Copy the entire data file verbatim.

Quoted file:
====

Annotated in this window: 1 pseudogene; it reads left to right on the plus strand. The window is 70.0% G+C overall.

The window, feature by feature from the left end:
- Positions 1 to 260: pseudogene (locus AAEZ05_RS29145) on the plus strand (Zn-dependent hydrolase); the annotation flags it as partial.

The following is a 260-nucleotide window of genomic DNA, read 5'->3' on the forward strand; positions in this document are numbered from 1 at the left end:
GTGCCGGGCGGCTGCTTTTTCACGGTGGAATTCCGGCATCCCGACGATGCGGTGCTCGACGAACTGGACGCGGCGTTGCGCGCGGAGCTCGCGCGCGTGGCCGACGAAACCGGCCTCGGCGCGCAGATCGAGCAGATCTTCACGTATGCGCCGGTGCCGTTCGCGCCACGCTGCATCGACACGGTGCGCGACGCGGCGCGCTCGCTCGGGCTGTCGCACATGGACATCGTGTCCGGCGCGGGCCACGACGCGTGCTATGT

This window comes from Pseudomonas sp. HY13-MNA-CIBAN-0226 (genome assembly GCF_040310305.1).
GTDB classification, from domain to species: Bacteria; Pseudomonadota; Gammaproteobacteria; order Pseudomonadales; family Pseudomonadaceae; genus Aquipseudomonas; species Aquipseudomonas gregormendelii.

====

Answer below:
Annotated in this window: 1 pseudogene; it reads left to right on the plus strand. The window is 70.0% G+C overall.

The window, feature by feature from the left end:
- Positions 1 to 260: pseudogene (locus AAEZ05_RS29145) on the plus strand (Zn-dependent hydrolase); the annotation flags it as partial.

The following is a 260-nucleotide window of genomic DNA, read 5'->3' on the forward strand; positions in this document are numbered from 1 at the left end:
GTGCCGGGCGGCTGCTTTTTCACGGTGGAATTCCGGCATCCCGACGATGCGGTGCTCGACGAACTGGACGCGGCGTTGCGCGCGGAGCTCGCGCGCGTGGCCGACGAAACCGGCCTCGGCGCGCAGATCGAGCAGATCTTCACGTATGCGCCGGTGCCGTTCGCGCCACGCTGCATCGACACGGTGCGCGACGCGGCGCGCTCGCTCGGGCTGTCGCACATGGACATCGTGTCCGGCGCGGGCCACGACGCGTGCTATGT

This window comes from Pseudomonas sp. HY13-MNA-CIBAN-0226 (genome assembly GCF_040310305.1).
GTDB classification, from domain to species: Bacteria; Pseudomonadota; Gammaproteobacteria; order Pseudomonadales; family Pseudomonadaceae; genus Aquipseudomonas; species Aquipseudomonas gregormendelii.